Queen Elizabeth Theatre, Vancouver- February 22, 2018
For Ballet BC’s second show of the season, the company commissioned a full-length work, uncommon in its repertoire, from a choreographer who had never created a narrative ballet before. Their creation, Medhi Walerski’s Romeo + Juliet, might’ve just set a benchmark for Romeo and Juliet productions in contemporary ballet.
Set to the score by Sergei Prokofiev, Walerski reignited the familiar story with articulate choreography that found new depth and vibrancy in the characters. Casting was spot-on, and Walerski gave each of the characters a unique vocabulary. Romeo (Brandon Alley) succumbed to every emotional impulse; the centre of his body curved and twisted by the momentum of his desires. Juliet’s (Emily Chessa) limbs playfully kissed the air with each leap and lift, but when oppressed by her circumstances, grounded lunges and firm arm positions expressed her determination. Chessa and Alley were delightful together and looked as if they’d been partnering for years. Gilbert Small’s wide stance, and swift, intricate movements expressed an intimidating authority as Juliet’s protective cousin, Tybalt. Makaila Wallace’s dignified and cold Mother Capulet was a perfect foil to the humble and doting Nurse (Alexis Fletcher).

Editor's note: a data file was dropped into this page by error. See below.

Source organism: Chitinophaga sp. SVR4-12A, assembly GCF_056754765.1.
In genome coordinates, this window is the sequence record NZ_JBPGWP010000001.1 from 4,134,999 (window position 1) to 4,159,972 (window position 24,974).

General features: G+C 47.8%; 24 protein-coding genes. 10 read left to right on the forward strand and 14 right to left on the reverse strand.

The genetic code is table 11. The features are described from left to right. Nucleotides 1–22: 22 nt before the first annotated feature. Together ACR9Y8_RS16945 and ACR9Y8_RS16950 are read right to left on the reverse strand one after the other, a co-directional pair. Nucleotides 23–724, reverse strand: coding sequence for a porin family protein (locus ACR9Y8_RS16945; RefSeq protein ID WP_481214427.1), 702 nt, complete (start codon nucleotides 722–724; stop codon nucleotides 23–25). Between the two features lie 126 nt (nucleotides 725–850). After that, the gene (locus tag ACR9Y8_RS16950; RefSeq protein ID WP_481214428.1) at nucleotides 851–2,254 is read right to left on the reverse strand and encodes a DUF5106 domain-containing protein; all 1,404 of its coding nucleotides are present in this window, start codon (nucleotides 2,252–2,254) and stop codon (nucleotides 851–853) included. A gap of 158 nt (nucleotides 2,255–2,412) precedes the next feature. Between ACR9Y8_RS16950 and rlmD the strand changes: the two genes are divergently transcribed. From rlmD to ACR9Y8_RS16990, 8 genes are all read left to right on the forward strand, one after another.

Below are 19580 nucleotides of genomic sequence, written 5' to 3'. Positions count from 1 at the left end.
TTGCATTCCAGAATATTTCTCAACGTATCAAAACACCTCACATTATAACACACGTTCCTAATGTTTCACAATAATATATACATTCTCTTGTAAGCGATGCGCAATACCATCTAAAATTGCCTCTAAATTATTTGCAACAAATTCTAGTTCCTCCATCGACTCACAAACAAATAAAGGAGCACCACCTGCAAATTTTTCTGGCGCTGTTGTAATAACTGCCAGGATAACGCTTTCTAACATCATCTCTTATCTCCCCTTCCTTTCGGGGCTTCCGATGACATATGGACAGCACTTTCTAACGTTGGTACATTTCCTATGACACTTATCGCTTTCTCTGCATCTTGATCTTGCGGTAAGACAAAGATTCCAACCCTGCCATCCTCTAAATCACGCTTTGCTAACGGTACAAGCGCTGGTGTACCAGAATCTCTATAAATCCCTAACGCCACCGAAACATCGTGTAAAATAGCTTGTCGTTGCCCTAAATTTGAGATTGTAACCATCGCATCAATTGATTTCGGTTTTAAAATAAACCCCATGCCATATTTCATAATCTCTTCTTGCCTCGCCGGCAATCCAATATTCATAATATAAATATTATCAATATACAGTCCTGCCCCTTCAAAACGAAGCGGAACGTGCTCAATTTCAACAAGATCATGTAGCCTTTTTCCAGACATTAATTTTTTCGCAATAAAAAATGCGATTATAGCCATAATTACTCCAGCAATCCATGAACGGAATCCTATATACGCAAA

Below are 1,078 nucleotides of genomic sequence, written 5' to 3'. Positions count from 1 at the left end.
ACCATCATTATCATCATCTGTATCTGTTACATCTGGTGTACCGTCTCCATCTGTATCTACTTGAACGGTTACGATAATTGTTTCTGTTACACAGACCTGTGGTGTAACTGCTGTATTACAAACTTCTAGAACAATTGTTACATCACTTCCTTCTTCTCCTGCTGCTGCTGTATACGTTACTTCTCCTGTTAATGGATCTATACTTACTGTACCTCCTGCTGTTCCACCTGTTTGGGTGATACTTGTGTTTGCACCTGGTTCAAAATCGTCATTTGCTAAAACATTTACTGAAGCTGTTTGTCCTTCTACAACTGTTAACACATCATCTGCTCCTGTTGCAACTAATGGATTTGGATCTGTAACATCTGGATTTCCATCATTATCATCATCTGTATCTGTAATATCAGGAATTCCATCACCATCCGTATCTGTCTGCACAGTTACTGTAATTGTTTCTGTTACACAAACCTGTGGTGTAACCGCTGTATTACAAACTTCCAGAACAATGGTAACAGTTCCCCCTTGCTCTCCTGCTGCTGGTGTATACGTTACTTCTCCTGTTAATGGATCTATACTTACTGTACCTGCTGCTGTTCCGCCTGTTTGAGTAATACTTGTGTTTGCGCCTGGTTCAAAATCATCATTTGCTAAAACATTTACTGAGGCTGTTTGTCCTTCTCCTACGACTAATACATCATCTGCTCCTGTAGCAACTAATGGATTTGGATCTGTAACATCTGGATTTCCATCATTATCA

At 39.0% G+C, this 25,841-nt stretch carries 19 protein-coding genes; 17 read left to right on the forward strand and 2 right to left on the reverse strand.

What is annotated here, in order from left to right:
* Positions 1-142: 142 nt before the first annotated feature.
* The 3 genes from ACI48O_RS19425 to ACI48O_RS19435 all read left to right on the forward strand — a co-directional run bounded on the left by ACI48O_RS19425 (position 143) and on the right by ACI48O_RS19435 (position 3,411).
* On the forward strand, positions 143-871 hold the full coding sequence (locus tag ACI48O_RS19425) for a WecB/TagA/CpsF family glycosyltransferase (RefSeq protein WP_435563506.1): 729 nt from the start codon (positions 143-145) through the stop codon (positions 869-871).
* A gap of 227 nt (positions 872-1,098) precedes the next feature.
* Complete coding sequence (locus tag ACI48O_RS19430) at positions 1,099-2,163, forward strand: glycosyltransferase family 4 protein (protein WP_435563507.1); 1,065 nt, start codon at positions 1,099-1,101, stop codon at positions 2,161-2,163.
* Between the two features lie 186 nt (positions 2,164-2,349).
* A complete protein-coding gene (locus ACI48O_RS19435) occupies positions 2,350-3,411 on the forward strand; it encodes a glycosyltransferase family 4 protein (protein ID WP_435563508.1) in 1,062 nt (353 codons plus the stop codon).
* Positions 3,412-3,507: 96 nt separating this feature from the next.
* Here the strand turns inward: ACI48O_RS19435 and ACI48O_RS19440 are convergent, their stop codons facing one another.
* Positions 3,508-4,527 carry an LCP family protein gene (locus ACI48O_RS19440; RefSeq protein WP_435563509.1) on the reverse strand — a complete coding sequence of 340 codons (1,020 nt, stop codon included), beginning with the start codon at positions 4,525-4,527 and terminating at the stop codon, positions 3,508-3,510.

The ensemble also had distinct roles in driving the narrative. Additional dancers from the Arts Umbrella Graduate Program were invited to join the company in portraying dueling Montagues and Capulets, stately guests at the Capulet ball, and looming shadows dressed in black leotards that encircled and lifted Chessa as she clutched anxiously at the poison she would soon ingest.
While the dancers expressed a rich and varied spectrum, the costumes (designed by Walerski) and set (designed by Theun Mosk) were appropriately muted and grayscale. The colour white was reserved for Juliet’s slip dress and Romeo’s windswept shirt. Costumes with subtle references to the Shakespearean era mingled alongside contemporary silhouettes. The movable set pieces were merely large and black rectangular frames through which the dancers entered or that cordoned off the space in a scene. Walerski deliberately left time and place undefined for more universal interpretation.
Occasionally, a dancer in the ensemble stands out against the rest. Parker Finley joined the company as an apprentice this season and I had already noticed her in Program 1. She’s effortlessly confident, and even in the company’s most physically demanding work, we see her personality, not her exertion. I foresee that she’ll be dancing bigger roles very soon.